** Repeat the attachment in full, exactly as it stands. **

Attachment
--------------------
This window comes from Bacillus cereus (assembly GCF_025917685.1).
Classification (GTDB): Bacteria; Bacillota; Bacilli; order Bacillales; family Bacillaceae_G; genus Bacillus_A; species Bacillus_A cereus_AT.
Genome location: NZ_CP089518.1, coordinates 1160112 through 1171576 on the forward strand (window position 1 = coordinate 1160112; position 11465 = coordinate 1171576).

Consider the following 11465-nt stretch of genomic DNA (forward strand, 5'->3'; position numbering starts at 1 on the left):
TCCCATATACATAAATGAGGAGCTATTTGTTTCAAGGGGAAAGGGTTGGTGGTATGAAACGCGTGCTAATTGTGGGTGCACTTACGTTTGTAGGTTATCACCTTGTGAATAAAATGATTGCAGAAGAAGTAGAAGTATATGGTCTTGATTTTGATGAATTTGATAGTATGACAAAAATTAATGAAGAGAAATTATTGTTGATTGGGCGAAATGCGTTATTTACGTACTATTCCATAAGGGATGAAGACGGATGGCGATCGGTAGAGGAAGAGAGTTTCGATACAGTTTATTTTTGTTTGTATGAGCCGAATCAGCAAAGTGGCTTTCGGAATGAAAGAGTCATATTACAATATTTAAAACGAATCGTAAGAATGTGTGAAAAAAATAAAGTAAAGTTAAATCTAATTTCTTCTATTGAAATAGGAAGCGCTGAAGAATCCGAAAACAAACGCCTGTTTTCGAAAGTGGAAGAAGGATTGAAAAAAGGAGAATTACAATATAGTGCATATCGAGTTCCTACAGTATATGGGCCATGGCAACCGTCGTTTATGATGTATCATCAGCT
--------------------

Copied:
This window comes from Bacillus cereus (assembly GCF_025917685.1).
Classification (GTDB): Bacteria; Bacillota; Bacilli; order Bacillales; family Bacillaceae_G; genus Bacillus_A; species Bacillus_A cereus_AT.
Genome location: NZ_CP089518.1, coordinates 1160112 through 1171576 on the forward strand (window position 1 = coordinate 1160112; position 11465 = coordinate 1171576).

Consider the following 11465-nt stretch of genomic DNA (forward strand, 5'->3'; position numbering starts at 1 on the left):
TCCCATATACATAAATGAGGAGCTATTTGTTTCAAGGGGAAAGGGTTGGTGGTATGAAACGCGTGCTAATTGTGGGTGCACTTACGTTTGTAGGTTATCACCTTGTGAATAAAATGATTGCAGAAGAAGTAGAAGTATATGGTCTTGATTTTGATGAATTTGATAGTATGACAAAAATTAATGAAGAGAAATTATTGTTGATTGGGCGAAATGCGTTATTTACGTACTATTCCATAAGGGATGAAGACGGATGGCGATCGGTAGAGGAAGAGAGTTTCGATACAGTTTATTTTTGTTTGTATGAGCCGAATCAGCAAAGTGGCTTTCGGAATGAAAGAGTCATATTACAATATTTAAAACGAATCGTAAGAATGTGTGAAAAAAATAAAGTAAAGTTAAATCTAATTTCTTCTATTGAAATAGGAAGCGCTGAAGAATCCGAAAACAAACGCCTGTTTTCGAAAGTGGAAGAAGGATTGAAAAAAGGAGAATTACAATATAGTGCATATCGAGTTCCTACAGTATATGGGCCATGGCAACCGTCGTTTATGATGTATCATCAGCT